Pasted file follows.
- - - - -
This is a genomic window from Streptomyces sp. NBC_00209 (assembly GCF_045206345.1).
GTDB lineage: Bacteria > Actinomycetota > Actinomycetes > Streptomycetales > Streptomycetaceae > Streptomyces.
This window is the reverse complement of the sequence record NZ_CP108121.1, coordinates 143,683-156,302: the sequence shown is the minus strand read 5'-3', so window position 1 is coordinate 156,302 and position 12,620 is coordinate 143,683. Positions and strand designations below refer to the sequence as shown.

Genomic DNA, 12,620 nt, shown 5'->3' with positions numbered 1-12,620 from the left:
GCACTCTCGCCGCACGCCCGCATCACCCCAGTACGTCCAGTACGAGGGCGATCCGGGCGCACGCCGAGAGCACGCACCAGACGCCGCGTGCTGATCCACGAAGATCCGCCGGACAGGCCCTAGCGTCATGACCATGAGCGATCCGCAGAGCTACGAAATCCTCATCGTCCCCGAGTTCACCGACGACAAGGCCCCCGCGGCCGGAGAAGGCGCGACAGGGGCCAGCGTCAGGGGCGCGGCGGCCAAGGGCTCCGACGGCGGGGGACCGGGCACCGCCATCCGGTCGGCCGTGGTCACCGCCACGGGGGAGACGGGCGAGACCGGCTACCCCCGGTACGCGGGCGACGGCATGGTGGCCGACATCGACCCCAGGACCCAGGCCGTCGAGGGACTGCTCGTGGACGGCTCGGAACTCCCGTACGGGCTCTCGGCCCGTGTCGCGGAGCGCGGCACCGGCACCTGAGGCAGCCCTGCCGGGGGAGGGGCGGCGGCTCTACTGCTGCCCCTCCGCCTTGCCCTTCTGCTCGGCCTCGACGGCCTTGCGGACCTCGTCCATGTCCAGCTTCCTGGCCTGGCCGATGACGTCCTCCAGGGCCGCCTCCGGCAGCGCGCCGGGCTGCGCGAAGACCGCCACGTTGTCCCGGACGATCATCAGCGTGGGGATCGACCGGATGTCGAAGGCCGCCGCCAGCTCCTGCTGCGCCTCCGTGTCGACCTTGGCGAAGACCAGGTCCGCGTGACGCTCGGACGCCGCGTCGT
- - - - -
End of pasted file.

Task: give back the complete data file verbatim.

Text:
This is a genomic window from Streptomyces sp. NBC_00209 (assembly GCF_045206345.1).
GTDB lineage: Bacteria > Actinomycetota > Actinomycetes > Streptomycetales > Streptomycetaceae > Streptomyces.
This window is the reverse complement of the sequence record NZ_CP108121.1, coordinates 143,683-156,302: the sequence shown is the minus strand read 5'-3', so window position 1 is coordinate 156,302 and position 12,620 is coordinate 143,683. Positions and strand designations below refer to the sequence as shown.

Genomic DNA, 12,620 nt, shown 5'->3' with positions numbered 1-12,620 from the left:
GCACTCTCGCCGCACGCCCGCATCACCCCAGTACGTCCAGTACGAGGGCGATCCGGGCGCACGCCGAGAGCACGCACCAGACGCCGCGTGCTGATCCACGAAGATCCGCCGGACAGGCCCTAGCGTCATGACCATGAGCGATCCGCAGAGCTACGAAATCCTCATCGTCCCCGAGTTCACCGACGACAAGGCCCCCGCGGCCGGAGAAGGCGCGACAGGGGCCAGCGTCAGGGGCGCGGCGGCCAAGGGCTCCGACGGCGGGGGACCGGGCACCGCCATCCGGTCGGCCGTGGTCACCGCCACGGGGGAGACGGGCGAGACCGGCTACCCCCGGTACGCGGGCGACGGCATGGTGGCCGACATCGACCCCAGGACCCAGGCCGTCGAGGGACTGCTCGTGGACGGCTCGGAACTCCCGTACGGGCTCTCGGCCCGTGTCGCGGAGCGCGGCACCGGCACCTGAGGCAGCCCTGCCGGGGGAGGGGCGGCGGCTCTACTGCTGCCCCTCCGCCTTGCCCTTCTGCTCGGCCTCGACGGCCTTGCGGACCTCGTCCATGTCCAGCTTCCTGGCCTGGCCGATGACGTCCTCCAGGGCCGCCTCCGGCAGCGCGCCGGGCTGCGCGAAGACCGCCACGTTGTCCCGGACGATCATCAGCGTGGGGATCGACCGGATGTCGAAGGCCGCCGCCAGCTCCTGCTGCGCCTCCGTGTCGACCTTGGCGAAGACCAGGTCCGCGTGACGCTCGGACGCCGCGTCGT